I blinked in the rainbow beaming down on me like some kaleidoscopic searchlight seeking its mark. It took me a bit to understand the source was a stained glass window depicting a scene of some holy significance. My eyes adjusted and I found a black-clad audience regarding me with confused expectation.
I cleared my throat and uttered, “Excuse me.” The baritone voice helped make sense of the large man-hands with which I gripped the richly carved podium. Waking up in other people’s bodies had become common; this time, my petite female soul had lodged in a tall, thick man. I aimed my smile at the audience for the half second it took my brain to connect the dots and realized this was a funeral. To my left was a casket emblazoned with a family crest and the initials “W.C”.
Those gathered to pay their respects were beginning to mutter, setting off a slight hum, like a hive building up for a group attack. On an index card, I found the man’s name and a few details and assumed my role.
“We are here to remember Wasco Changer, born October 31, 1920, and who departed from this plane of existence, September 15, 2014,” I began, slightly taken aback by smirking faces, as if they were either angry or amused at me in a “What an idiot!” kind of way. I continued, “He now rests with our heavenly Father,”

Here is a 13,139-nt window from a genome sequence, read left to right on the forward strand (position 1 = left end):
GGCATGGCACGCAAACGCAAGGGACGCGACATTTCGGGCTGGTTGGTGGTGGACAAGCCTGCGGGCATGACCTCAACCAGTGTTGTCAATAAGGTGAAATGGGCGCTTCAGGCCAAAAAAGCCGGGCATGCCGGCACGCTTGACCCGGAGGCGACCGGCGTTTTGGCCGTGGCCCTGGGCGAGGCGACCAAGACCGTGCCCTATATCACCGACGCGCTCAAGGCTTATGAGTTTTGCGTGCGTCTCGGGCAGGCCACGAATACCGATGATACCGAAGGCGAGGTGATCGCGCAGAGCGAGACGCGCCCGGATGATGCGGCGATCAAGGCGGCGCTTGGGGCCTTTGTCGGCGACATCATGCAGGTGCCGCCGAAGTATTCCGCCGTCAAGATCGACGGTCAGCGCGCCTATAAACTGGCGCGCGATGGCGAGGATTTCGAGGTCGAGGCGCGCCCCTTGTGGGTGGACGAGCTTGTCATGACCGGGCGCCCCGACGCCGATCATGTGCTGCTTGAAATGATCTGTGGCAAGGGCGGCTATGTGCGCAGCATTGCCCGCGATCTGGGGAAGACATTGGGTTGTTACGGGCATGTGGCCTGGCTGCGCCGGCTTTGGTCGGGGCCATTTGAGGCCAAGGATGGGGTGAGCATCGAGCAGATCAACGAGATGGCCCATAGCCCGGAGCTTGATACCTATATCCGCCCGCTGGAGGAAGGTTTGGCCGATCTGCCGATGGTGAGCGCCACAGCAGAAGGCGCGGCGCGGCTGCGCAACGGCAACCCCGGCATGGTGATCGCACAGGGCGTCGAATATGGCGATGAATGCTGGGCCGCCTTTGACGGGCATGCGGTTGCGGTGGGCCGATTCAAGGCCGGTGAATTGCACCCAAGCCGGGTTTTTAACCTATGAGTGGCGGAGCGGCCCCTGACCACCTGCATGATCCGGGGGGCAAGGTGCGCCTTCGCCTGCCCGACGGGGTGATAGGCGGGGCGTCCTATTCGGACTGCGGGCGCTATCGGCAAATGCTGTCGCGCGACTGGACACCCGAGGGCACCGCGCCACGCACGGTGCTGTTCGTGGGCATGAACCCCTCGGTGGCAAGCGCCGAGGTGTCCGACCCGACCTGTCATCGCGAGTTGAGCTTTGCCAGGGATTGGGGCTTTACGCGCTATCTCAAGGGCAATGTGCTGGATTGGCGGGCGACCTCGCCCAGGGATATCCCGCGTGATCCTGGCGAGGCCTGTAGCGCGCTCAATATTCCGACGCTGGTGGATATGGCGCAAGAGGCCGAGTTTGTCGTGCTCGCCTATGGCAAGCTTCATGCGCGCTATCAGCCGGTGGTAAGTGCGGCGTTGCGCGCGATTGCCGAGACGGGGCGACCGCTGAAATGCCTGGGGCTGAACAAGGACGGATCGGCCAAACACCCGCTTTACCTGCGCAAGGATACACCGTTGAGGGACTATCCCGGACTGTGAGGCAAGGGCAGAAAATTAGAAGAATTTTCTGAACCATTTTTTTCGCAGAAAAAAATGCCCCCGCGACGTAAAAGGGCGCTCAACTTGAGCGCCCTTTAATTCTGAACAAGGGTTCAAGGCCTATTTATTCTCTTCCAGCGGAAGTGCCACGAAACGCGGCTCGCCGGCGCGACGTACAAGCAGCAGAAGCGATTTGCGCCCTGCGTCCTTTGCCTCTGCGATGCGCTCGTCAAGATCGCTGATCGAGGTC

Interrupting my generic platitude, a voice called out, “He should burn in hell!”
My borrowed jaw twitched as mourners nodded and murmured in agreement. From their muttering, I was able to pick out a few words. Pervert, murderer, and anti-Christ stood out among the pejoratives that rippled through the chapel.
“Please, please, “ I begged, trying to appeal to their better natures. “Let us remember why we are here. We are here to send Wasco on to-“
“Bullshit in big bales!” shouted a bald man jumping to his feet, “We’re here to make sure the prick is dead!”
The bobbing heads made me think of a murder of crows devouring grain left in a harvested field. Rendered speechless, I was glad it was becoming a group participation event.
Now, an elderly lady stood regally supported by an ebony cane. Her forceful voice belied her physical body as she stated, “We’re merely here because the bastard’s will stipulates that only those who attend this farce get their share of the estate!”
“Damn straight, Aunt Edna,” exclaimed a middle-aged man two rows behind her.
“Suck up!” was hurled at the nephew from an unknown source.
Obviously now the matriarch, Aunt Edna continued, “As far as I am concerned, we’ve met the requirement!” Her bent frame then hobbled down the aisle, the colored beams absorbing into her black garb. The assemblage followed her out. Still at the podium in my own state of rigor, I watched them go.
Minutes passed. Then the dead silence was broken by a single word coming from the casket, “Assholes!”